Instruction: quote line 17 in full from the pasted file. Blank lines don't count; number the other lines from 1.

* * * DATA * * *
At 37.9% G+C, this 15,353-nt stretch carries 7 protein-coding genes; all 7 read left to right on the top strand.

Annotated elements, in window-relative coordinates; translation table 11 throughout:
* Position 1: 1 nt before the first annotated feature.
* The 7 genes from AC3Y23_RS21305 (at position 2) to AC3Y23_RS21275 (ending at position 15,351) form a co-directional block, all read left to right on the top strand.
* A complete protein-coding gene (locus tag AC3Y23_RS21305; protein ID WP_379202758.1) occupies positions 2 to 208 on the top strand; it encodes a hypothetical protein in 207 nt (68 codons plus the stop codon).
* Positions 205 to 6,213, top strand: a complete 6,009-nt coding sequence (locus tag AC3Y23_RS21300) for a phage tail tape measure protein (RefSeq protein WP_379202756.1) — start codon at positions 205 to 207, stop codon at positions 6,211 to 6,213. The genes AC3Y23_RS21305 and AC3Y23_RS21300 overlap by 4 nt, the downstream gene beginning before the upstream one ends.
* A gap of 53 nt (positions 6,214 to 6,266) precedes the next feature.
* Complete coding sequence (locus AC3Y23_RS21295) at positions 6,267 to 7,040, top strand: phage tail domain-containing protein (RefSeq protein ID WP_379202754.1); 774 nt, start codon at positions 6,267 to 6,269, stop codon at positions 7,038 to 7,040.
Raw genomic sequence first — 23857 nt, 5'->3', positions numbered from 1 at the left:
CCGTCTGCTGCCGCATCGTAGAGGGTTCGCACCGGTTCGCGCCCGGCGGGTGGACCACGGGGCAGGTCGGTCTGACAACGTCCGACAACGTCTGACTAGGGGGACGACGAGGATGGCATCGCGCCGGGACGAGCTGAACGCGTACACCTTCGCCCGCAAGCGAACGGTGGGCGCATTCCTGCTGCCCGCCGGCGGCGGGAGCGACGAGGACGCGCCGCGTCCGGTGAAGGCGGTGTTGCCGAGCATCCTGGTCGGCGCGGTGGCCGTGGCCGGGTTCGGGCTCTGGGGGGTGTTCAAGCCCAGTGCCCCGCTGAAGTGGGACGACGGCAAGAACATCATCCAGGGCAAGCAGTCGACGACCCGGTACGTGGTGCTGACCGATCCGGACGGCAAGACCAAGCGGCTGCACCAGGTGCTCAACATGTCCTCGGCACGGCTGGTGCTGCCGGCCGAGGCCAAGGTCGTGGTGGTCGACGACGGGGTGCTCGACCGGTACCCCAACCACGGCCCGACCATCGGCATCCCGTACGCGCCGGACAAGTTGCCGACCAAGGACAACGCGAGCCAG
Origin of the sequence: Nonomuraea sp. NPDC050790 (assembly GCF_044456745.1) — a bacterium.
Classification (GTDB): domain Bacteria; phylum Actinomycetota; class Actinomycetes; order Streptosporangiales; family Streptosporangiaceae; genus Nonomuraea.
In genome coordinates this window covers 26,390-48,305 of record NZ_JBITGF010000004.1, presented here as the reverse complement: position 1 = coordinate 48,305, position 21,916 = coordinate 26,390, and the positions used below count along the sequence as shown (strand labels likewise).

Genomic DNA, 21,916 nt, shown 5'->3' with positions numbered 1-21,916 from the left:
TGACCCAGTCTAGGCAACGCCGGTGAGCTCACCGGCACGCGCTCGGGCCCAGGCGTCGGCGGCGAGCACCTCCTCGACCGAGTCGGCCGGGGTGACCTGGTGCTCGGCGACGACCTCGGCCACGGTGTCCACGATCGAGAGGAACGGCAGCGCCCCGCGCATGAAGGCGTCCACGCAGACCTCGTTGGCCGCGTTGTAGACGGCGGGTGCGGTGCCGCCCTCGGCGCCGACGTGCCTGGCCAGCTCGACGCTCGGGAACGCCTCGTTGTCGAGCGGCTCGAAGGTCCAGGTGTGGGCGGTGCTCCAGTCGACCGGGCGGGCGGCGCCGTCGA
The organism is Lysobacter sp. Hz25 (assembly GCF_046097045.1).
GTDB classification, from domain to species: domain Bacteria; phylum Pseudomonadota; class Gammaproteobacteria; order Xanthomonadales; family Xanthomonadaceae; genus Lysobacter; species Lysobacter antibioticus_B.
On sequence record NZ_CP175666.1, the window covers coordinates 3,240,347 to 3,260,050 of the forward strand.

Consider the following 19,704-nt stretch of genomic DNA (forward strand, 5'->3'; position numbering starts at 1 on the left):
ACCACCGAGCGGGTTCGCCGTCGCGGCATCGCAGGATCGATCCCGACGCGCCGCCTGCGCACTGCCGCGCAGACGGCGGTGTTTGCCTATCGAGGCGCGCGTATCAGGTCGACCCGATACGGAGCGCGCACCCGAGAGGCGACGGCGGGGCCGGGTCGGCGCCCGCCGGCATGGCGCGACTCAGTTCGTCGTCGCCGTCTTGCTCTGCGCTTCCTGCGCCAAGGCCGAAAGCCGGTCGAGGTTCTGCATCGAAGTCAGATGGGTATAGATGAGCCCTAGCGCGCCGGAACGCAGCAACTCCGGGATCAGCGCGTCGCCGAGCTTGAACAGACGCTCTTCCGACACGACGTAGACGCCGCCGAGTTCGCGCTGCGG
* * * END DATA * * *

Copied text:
GTDB classification, from domain to species: domain Bacteria; phylum Pseudomonadota; class Gammaproteobacteria; order Xanthomonadales; family Xanthomonadaceae; genus Lysobacter; species Lysobacter antibioticus_B.